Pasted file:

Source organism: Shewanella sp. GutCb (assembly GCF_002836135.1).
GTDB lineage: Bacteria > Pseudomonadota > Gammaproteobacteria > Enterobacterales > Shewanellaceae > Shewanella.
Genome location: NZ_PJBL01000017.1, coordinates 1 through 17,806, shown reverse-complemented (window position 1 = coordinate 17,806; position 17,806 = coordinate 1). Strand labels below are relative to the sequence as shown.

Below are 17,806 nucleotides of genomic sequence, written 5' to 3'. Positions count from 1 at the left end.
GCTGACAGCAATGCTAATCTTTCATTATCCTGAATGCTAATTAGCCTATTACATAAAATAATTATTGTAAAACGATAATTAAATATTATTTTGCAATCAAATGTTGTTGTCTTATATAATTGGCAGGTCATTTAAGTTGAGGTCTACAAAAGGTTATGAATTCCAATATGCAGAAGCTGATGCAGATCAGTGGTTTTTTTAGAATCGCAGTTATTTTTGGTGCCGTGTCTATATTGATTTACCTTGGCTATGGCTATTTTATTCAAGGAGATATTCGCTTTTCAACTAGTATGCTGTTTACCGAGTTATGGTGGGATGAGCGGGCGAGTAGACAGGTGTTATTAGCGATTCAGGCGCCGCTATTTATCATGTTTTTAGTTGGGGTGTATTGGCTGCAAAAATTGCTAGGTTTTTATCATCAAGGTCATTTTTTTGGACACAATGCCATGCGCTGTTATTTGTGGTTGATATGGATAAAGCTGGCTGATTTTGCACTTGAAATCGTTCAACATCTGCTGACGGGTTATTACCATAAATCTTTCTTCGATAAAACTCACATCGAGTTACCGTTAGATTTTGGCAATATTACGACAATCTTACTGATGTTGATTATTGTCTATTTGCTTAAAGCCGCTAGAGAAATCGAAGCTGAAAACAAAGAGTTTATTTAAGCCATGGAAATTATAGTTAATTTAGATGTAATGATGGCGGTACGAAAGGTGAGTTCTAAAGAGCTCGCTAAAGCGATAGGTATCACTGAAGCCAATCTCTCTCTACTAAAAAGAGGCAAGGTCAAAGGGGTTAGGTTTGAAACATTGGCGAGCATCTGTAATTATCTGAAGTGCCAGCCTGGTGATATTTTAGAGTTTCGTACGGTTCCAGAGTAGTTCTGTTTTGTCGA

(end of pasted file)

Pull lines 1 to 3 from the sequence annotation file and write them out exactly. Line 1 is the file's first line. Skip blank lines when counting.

Source organism: Shewanella sp. GutCb (assembly GCF_002836135.1).
GTDB lineage: Bacteria > Pseudomonadota > Gammaproteobacteria > Enterobacterales > Shewanellaceae > Shewanella.
Genome location: NZ_PJBL01000017.1, coordinates 1 through 17,806, shown reverse-complemented (window position 1 = coordinate 17,806; position 17,806 = coordinate 1). Strand labels below are relative to the sequence as shown.